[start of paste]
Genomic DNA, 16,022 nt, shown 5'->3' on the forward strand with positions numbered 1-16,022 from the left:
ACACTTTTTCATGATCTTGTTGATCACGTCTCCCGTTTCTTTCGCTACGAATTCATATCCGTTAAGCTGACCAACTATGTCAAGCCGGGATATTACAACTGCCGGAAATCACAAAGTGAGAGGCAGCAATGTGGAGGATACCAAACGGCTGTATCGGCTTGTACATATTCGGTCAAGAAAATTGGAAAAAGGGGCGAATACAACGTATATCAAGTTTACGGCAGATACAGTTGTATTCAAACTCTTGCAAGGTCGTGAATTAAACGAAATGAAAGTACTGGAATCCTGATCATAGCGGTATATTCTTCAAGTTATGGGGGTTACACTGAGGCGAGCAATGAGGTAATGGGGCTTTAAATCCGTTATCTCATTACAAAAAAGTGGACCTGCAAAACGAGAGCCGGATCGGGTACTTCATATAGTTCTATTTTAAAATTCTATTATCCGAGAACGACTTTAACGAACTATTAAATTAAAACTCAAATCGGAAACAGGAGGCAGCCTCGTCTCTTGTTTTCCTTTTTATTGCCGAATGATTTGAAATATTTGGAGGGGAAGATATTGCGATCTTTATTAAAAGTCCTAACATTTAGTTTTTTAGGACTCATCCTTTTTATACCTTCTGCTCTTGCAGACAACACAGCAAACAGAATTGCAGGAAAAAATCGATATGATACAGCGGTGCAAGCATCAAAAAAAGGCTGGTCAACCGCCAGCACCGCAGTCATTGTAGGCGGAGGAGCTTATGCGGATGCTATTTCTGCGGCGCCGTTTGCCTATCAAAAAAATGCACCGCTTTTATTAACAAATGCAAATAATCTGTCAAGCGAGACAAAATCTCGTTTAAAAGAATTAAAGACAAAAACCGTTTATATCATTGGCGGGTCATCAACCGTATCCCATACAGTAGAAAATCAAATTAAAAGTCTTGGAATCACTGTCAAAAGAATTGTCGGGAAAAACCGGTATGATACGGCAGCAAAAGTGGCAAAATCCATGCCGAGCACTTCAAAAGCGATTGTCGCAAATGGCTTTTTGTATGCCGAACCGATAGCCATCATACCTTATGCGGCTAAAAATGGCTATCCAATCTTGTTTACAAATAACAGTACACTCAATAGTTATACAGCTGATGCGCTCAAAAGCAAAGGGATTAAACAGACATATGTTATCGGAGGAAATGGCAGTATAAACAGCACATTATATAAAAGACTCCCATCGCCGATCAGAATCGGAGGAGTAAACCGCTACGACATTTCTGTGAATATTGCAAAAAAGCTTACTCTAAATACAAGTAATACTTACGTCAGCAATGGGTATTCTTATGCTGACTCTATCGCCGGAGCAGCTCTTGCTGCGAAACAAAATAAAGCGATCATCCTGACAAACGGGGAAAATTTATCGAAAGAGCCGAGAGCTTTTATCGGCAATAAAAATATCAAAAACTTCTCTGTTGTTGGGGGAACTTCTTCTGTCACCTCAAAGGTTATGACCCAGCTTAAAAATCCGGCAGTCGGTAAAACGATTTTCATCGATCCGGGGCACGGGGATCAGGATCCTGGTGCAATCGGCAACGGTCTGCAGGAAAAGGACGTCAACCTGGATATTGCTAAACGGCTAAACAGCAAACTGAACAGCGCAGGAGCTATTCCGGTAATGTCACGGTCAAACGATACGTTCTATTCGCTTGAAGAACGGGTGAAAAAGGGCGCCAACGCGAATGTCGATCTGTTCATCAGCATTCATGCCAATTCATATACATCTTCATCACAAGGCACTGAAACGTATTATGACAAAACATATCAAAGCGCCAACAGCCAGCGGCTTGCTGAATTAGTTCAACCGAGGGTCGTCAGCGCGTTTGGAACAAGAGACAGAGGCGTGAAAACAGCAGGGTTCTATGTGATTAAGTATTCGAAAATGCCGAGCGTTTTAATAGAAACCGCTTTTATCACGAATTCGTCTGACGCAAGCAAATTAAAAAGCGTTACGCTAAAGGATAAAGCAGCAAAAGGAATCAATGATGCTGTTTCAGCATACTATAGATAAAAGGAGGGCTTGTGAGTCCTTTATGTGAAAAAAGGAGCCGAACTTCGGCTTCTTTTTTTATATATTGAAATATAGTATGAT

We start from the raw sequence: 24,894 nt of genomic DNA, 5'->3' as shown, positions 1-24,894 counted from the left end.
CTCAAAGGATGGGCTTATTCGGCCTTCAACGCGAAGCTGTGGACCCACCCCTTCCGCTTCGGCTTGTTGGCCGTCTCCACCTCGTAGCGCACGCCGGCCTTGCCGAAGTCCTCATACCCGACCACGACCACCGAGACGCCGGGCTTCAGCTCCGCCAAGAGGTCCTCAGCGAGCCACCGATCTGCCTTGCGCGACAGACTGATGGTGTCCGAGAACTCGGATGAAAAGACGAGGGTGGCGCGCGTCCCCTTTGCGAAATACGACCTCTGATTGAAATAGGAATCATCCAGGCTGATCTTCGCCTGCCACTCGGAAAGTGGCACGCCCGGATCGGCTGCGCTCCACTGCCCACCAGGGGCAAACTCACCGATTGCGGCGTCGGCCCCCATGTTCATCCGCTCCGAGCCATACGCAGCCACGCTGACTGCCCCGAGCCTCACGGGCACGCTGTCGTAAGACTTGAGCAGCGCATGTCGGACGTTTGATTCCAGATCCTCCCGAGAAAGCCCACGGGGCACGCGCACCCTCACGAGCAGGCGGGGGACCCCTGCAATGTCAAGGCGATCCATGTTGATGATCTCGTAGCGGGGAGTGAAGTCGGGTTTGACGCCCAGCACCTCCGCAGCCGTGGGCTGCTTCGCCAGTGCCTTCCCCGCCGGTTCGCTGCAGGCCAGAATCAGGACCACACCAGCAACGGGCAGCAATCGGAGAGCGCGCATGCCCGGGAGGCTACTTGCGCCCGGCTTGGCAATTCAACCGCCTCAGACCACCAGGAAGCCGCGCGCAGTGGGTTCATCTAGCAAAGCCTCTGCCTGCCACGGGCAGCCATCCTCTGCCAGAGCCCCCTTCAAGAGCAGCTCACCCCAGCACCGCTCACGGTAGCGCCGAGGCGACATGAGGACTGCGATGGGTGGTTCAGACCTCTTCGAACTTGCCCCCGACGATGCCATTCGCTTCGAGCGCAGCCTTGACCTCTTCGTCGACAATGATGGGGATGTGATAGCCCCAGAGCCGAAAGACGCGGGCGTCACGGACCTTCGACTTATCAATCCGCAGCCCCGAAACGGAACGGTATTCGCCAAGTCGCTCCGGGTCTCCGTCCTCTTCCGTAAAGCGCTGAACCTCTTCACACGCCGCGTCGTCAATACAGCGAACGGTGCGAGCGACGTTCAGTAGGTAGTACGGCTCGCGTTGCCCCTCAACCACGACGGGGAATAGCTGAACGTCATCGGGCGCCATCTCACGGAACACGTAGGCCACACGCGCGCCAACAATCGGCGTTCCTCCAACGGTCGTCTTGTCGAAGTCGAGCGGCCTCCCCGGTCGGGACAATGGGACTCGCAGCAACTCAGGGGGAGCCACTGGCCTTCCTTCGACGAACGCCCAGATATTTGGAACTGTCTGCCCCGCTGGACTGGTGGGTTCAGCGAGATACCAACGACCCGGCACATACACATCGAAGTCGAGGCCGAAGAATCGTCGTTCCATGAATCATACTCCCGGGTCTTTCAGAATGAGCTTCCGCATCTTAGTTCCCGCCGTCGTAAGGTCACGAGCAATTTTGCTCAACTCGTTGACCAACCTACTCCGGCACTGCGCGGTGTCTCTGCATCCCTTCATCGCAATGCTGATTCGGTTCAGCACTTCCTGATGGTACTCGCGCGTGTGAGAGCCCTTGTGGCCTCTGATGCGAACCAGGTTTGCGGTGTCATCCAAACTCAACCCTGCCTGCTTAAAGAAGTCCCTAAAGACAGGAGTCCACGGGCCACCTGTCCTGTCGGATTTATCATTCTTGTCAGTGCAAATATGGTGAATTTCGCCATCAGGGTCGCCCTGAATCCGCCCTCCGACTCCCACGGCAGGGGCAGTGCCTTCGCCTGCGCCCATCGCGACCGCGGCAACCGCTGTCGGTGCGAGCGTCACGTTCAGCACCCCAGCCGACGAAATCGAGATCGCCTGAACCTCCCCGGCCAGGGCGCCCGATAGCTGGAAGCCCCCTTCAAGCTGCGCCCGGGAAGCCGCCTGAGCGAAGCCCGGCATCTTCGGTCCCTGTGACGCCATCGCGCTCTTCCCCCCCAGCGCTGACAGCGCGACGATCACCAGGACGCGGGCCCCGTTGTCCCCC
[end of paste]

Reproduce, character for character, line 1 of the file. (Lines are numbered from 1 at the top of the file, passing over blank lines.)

Genomic DNA, 16,022 nt, shown 5'->3' on the forward strand with positions numbered 1-16,022 from the left: